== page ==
Daniel Dashevsky posted his latest chef knife on the Australian Beginner Knifemaking Group on Facebook over the weekend and it is a stunner!
The blade is in 1084 high carbon steel that has been mustard etched. Brass dovetail bolsters front and rear finishes the knife off.
Forcing a patina with mustard:
Carbon steel when used in the kitchen will patina and discolour over time with use. The acidic food materials being cut by the blade will etch the surface steel and create coloured blotches or shades.
To create a more uniform blade finish, some choose to etch the entire blade and then either leave it as-is or polish the etch partially off again.
Mustard etching is not a new process, but Daniel has used it in a very clever way to create a two-tone effect in a herringbone pattern. By applying a pattern of mustard and re-etching he has created different shades of etch with only one etchant.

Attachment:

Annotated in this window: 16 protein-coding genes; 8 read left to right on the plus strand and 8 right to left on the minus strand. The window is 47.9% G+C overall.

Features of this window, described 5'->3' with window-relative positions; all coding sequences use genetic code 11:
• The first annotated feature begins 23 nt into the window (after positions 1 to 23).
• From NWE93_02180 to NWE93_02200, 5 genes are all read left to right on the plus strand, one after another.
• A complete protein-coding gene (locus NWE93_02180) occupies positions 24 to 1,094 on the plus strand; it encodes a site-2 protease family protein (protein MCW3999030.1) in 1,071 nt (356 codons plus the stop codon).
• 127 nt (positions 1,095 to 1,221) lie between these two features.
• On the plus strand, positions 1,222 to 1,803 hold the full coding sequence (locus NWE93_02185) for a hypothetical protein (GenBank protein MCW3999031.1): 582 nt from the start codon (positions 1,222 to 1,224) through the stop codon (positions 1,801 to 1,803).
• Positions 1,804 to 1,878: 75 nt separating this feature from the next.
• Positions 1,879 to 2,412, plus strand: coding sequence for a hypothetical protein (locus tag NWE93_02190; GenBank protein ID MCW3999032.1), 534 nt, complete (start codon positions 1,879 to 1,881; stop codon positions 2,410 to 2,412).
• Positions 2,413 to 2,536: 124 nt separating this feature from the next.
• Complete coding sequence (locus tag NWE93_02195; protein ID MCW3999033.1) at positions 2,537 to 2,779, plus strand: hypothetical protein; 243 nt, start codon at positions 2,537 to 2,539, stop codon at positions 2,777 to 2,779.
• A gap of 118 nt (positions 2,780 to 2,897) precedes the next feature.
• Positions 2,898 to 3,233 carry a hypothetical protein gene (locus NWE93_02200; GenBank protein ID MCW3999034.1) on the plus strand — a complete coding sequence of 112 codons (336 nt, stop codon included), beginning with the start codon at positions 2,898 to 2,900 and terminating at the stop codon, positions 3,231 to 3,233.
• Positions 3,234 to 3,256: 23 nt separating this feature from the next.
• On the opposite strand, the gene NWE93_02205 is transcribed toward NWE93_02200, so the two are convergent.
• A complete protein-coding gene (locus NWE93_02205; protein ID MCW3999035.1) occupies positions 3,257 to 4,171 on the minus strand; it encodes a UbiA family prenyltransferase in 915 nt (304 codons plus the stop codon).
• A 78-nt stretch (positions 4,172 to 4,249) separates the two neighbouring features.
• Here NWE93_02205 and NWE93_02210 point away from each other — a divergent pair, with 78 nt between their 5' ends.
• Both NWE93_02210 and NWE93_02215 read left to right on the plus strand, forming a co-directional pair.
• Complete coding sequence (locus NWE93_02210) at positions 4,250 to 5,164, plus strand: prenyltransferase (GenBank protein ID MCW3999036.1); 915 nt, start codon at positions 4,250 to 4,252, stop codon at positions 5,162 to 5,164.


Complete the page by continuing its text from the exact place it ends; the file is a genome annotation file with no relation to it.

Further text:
The clever use of a bright, eye-grabbing handle material against the somewhat subdued blade really makes the knife pop out from the photos. We love it and wanted to share a couple of photos here.
This is what Daniel had to say on the etching process:
"For the mustard patina I just go the cheapest yellow mustard and maybe thin it out with lemon juice or vinegar depending. The steel darkens when exposed to acid and oxygen. The mustard brings the acid and stays where you put it, but a thick layer can block the oxygen so if I want to etch a stripe or patch I try to thin it out and apply only a light coating. Thicker or smoother lines of mustard can produce quite crisp lines at the edges if that's what you want.
To get a semi-random sort of naturalistic effect I've found the trick is messy applicators like Q-tips or bunched up paper towel that will keep your lines from being too straight or well defined. Then keep doing layers until it looks good. I etch for 5-15 minutes (mix it up for more visual variation!) rinsing and scrubbing with steel wool in between applications."
Can't argue with the results!